I'm reading Elements of Statistical Learning (2nd edition, 12th printing) and there are two things that are bothering me.

Regarding Equation 2.25, one is the training set Τ. I'm assuming that it is a function of two random variables X and Y, so when calculating the expected value, would the underlying probability density function be the joint distribution of X and Y?

Another thing is whether I should be interpreting y0-hat as a constant or a random variable? I know that it is an estimate of the test input point. If y0-hat is a random variable, what would be the underlying probability distribution?

I understand the derivation of decomposition of mean squared error into variance and bias, but when I look at Var(y0-hat), I can't help thinking that y0-hat is a constant and hence Var(y0-hat) = 0. What's wrong with my thinking?

Similar confusion arises for expected prediction error (equation 2.27), where the expected value is calculated with respect to y0|x0, which seems to me that y0 is a random variable and x0 is an event.

Sorry, I don't know how to format. Apologize if this was already posted. Any help would be greatly appreciated!

  • $\begingroup$ FYI, they use mathjax for math formatting. It’s pretty straight forward. You can find guides online quite easily if you’re interested. I’ll address your actual question below. $\endgroup$ Commented Jun 19 at 7:58
  • $\begingroup$ Oh also, add this to your post as not everyone is familiar with that text and seeing the problems helps. sas.upenn.edu/~fdiebold/NoHesitations/BookAdvanced.pdf $\endgroup$ Commented Jun 19 at 8:37

2 Answers 2


Yes, $X$ and $Y$ are random variables. Let me fill in some of the technical details.

For convenience, let $Z_i = (X_i,Y_i)$ be i.i.d. and define $\mathbf{Z} = \{Z_1,\ldots,Z_N\}$.

The estimator $\hat{y}$ is a function of all the observations in the training data (which is random) and $x$ (which is deterministic). In other words, $$\hat{y}= g(\mathbf{Z},x)$$

For example, the linear prediction fits this form $$ \hat{y} \equiv \hat{y}(x) = x \hat{\theta}_{OLS}$$

where $\hat{\theta}_{OLS}$ is the ordinary least squares estimate using all the observations in the training sample. In this case, $x$ is just a user-input whereas $\hat{\theta}$ needs to be estimated (with uncertainty). The true prediction is $f(x) = x \theta$.

This basic notation allows us to answer your question

  1. The expectation is taken over $\boldsymbol{Z}$, which includes all the $(X,Y)$ values in the training sample.
  2. The estimator $\hat{y}$ depends on the realizations of all the $Z_i$. You would get a different result if you randomly selected another training sample. Therefore, $Var(\hat{y}) > 0$.
  3. Yes, the MSE is a function of a deterministic input, $x$. However, remember that $\hat{y}$ is a function of both $\mathbf{Z}$ and $x$. The expectation integrates over $\mathbf{Z}$. There is no need to compute a conditional expectation.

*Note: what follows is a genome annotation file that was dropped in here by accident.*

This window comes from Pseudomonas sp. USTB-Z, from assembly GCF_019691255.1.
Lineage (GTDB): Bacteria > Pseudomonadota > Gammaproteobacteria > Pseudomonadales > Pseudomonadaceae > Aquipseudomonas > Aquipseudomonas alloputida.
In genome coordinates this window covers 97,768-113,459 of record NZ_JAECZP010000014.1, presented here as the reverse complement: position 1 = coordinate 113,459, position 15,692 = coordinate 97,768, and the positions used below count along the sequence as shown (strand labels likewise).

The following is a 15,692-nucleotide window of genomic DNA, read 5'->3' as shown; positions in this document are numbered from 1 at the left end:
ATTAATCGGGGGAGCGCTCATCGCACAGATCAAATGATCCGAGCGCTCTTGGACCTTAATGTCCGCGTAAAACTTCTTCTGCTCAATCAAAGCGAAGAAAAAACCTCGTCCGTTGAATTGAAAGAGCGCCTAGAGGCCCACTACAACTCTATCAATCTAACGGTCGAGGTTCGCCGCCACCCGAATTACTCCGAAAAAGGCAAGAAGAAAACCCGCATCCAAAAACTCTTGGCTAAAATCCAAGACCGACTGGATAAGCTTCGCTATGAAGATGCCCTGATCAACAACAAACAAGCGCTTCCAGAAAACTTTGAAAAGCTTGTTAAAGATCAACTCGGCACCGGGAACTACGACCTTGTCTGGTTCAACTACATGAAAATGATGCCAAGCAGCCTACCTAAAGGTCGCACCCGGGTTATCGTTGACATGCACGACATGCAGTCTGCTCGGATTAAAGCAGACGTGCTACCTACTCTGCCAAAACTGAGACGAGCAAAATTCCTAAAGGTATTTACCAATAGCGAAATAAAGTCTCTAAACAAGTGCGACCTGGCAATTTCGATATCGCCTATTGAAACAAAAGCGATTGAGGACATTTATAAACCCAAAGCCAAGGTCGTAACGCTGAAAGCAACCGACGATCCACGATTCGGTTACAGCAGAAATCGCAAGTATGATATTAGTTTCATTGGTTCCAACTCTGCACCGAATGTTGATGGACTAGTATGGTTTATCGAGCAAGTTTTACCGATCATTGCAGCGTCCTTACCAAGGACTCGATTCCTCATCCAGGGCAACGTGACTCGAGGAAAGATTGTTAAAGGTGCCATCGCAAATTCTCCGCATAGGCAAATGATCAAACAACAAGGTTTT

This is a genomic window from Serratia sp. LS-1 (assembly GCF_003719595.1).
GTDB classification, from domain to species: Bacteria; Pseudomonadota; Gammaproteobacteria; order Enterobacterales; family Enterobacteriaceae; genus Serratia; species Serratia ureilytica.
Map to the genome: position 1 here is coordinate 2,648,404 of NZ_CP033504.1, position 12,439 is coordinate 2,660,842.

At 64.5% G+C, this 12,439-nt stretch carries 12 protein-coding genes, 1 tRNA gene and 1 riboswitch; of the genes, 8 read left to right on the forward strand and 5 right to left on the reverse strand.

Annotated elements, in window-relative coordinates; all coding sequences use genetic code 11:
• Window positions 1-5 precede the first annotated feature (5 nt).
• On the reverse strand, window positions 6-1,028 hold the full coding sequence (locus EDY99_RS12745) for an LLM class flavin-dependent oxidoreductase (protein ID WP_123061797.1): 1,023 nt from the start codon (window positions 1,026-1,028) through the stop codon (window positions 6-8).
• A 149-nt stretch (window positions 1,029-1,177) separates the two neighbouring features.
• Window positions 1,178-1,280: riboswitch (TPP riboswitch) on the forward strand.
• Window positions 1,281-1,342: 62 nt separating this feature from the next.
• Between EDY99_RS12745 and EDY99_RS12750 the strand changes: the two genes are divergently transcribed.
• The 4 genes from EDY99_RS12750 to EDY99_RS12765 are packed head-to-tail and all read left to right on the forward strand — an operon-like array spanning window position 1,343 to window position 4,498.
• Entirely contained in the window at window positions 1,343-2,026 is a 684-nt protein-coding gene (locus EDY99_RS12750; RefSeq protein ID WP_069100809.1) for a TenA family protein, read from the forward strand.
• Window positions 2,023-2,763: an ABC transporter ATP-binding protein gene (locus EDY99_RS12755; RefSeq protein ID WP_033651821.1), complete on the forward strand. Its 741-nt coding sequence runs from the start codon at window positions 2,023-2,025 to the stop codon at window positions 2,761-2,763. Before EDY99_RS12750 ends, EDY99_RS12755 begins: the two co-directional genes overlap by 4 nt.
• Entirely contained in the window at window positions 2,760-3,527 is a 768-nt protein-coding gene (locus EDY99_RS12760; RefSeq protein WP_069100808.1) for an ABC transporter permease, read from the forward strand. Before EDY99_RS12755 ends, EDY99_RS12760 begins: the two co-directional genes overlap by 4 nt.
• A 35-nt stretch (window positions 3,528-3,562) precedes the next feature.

1. I would agree that the training set a function of X and Y and would be jointly distributed.
  2. $ \hat{y_0} $ is the expected value given $ x_0 $ and it is random. As for its distribution. It’s likely normally distributed if there’s a large training set. However, it isn’t always. You’d need to run diagnostic checks to see.
  3. $ \hat{y_0} $ is a random variable in this instance because supervised learning entails drawing repeated samples to create many training sets. Because expected values are a probability weighted average value based on the probability distribution of a given training set. As those sets are randomly selected, their distribution is also going to be random across iterations. The repeated measures using random samples every time injects variability. If you were to simply run the analysis once, then yes the expected value would be constant. But you aren’t so the variance is calculated using the data from the repeated sampling and testing.
  4. $ E_{y_0|x_0} $ refers to the expected value of $ y_0$ given $ x_0 $. Let’s say $ x_0 $ is a lower dosage of a medication. $ y_0 $ would represent the array of values reported by test subjects who received that lowest dose. They vary because people respond to medication differently. Just because the x-value is constant doesn’t mean that the outcome variable won’t be random. And technically x is random too, you’re just artificially restricting the range of values to evaluate the effects of the x variable at that level. So no, $ x_0 $ is not an event, it’s just a nonrandom subset of the x-variable data.

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